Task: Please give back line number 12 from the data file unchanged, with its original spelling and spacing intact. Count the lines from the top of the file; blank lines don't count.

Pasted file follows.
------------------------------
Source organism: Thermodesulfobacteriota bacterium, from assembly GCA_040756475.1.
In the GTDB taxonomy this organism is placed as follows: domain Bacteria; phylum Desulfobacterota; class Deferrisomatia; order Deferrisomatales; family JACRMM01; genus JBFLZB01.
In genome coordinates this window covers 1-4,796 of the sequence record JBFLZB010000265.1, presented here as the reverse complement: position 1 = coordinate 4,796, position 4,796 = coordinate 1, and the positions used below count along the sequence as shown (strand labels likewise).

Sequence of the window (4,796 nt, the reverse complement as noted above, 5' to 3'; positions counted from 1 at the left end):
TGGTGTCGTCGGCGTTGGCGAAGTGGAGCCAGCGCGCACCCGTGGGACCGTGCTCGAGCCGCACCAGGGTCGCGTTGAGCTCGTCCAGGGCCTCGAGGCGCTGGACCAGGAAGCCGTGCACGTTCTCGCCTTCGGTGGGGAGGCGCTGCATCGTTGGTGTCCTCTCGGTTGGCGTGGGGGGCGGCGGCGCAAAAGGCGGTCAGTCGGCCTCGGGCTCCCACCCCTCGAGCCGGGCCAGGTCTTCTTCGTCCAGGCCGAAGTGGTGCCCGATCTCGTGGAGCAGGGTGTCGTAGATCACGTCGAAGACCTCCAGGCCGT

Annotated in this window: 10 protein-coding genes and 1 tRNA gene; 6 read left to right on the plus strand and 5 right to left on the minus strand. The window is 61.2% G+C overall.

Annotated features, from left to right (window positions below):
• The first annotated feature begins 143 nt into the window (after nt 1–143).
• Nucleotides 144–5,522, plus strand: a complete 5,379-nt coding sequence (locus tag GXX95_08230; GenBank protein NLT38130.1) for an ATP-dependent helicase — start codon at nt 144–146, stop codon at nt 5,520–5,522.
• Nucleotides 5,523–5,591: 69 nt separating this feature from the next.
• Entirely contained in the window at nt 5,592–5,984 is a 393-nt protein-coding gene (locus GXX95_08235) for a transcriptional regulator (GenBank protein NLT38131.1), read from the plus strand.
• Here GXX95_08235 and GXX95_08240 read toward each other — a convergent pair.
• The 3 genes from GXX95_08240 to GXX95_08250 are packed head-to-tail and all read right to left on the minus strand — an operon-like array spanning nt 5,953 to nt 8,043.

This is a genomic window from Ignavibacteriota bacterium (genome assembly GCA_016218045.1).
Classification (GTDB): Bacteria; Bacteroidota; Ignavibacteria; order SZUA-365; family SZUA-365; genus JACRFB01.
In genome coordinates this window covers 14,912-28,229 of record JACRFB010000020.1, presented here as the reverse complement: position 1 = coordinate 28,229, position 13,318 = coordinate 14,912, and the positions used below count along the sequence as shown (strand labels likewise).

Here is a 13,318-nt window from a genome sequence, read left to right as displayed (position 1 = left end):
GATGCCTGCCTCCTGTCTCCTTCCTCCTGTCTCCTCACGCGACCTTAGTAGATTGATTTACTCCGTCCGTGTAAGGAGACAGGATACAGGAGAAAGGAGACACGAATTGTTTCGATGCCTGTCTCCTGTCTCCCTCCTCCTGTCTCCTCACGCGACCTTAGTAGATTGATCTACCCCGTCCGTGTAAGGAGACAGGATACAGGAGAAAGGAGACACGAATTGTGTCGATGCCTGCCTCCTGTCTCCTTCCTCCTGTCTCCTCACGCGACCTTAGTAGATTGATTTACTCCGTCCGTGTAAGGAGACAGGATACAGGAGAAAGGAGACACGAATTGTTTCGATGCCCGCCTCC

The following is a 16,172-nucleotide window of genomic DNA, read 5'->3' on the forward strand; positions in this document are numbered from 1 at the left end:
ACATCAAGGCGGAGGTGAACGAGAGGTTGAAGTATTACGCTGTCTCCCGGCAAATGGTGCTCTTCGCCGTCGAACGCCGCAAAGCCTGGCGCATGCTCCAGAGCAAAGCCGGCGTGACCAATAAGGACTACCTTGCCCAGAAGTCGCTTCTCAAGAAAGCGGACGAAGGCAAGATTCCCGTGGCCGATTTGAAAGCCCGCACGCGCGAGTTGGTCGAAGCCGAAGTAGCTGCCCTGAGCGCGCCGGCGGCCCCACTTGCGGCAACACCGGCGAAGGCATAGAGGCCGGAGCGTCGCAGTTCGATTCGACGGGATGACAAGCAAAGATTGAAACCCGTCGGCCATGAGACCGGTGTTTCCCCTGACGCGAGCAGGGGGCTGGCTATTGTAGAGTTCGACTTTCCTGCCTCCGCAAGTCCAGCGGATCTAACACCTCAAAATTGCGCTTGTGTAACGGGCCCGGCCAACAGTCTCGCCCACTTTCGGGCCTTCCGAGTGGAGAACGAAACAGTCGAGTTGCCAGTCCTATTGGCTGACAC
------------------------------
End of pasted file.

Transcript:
• Here GXX95_08235 and GXX95_08240 read toward each other — a convergent pair.